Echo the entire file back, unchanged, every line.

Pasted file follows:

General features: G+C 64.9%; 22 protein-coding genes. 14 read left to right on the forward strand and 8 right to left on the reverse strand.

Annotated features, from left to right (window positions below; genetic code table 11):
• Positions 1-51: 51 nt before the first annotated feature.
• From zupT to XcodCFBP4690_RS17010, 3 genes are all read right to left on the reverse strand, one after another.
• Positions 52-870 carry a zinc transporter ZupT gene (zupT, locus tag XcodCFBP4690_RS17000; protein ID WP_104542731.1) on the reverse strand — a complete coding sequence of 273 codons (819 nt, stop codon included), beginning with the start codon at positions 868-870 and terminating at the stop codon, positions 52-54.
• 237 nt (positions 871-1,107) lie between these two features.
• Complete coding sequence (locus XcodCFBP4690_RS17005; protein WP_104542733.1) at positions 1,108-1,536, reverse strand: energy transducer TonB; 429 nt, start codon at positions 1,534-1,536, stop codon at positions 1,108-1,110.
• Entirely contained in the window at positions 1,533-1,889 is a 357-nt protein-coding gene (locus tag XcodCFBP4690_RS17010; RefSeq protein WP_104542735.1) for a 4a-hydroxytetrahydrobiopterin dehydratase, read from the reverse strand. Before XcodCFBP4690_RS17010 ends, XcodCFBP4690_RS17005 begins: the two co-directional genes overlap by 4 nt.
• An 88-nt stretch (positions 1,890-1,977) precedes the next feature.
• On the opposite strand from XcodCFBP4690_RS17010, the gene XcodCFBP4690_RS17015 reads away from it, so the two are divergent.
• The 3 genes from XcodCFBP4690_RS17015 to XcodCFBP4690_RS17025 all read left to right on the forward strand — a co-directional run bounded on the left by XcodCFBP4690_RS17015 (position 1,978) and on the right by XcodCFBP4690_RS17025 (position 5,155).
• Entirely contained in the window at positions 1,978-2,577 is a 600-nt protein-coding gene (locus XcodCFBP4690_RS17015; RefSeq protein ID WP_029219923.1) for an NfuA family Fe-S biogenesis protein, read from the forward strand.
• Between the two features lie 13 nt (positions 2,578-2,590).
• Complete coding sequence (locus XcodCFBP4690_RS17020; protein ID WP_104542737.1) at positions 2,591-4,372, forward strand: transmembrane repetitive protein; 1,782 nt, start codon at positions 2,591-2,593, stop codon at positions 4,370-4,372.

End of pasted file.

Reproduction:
General features: G+C 64.9%; 22 protein-coding genes. 14 read left to right on the forward strand and 8 right to left on the reverse strand.

Annotated features, from left to right (window positions below; genetic code table 11):
• Positions 1-51: 51 nt before the first annotated feature.
• From zupT to XcodCFBP4690_RS17010, 3 genes are all read right to left on the reverse strand, one after another.
• Positions 52-870 carry a zinc transporter ZupT gene (zupT, locus tag XcodCFBP4690_RS17000; protein ID WP_104542731.1) on the reverse strand — a complete coding sequence of 273 codons (819 nt, stop codon included), beginning with the start codon at positions 868-870 and terminating at the stop codon, positions 52-54.
• 237 nt (positions 871-1,107) lie between these two features.
• Complete coding sequence (locus XcodCFBP4690_RS17005; protein WP_104542733.1) at positions 1,108-1,536, reverse strand: energy transducer TonB; 429 nt, start codon at positions 1,534-1,536, stop codon at positions 1,108-1,110.
• Entirely contained in the window at positions 1,533-1,889 is a 357-nt protein-coding gene (locus tag XcodCFBP4690_RS17010; RefSeq protein WP_104542735.1) for a 4a-hydroxytetrahydrobiopterin dehydratase, read from the reverse strand. Before XcodCFBP4690_RS17010 ends, XcodCFBP4690_RS17005 begins: the two co-directional genes overlap by 4 nt.
• An 88-nt stretch (positions 1,890-1,977) precedes the next feature.
• On the opposite strand from XcodCFBP4690_RS17010, the gene XcodCFBP4690_RS17015 reads away from it, so the two are divergent.
• The 3 genes from XcodCFBP4690_RS17015 to XcodCFBP4690_RS17025 all read left to right on the forward strand — a co-directional run bounded on the left by XcodCFBP4690_RS17015 (position 1,978) and on the right by XcodCFBP4690_RS17025 (position 5,155).
• Entirely contained in the window at positions 1,978-2,577 is a 600-nt protein-coding gene (locus XcodCFBP4690_RS17015; RefSeq protein ID WP_029219923.1) for an NfuA family Fe-S biogenesis protein, read from the forward strand.
• Between the two features lie 13 nt (positions 2,578-2,590).
• Complete coding sequence (locus XcodCFBP4690_RS17020; protein ID WP_104542737.1) at positions 2,591-4,372, forward strand: transmembrane repetitive protein; 1,782 nt, start codon at positions 2,591-2,593, stop codon at positions 4,370-4,372.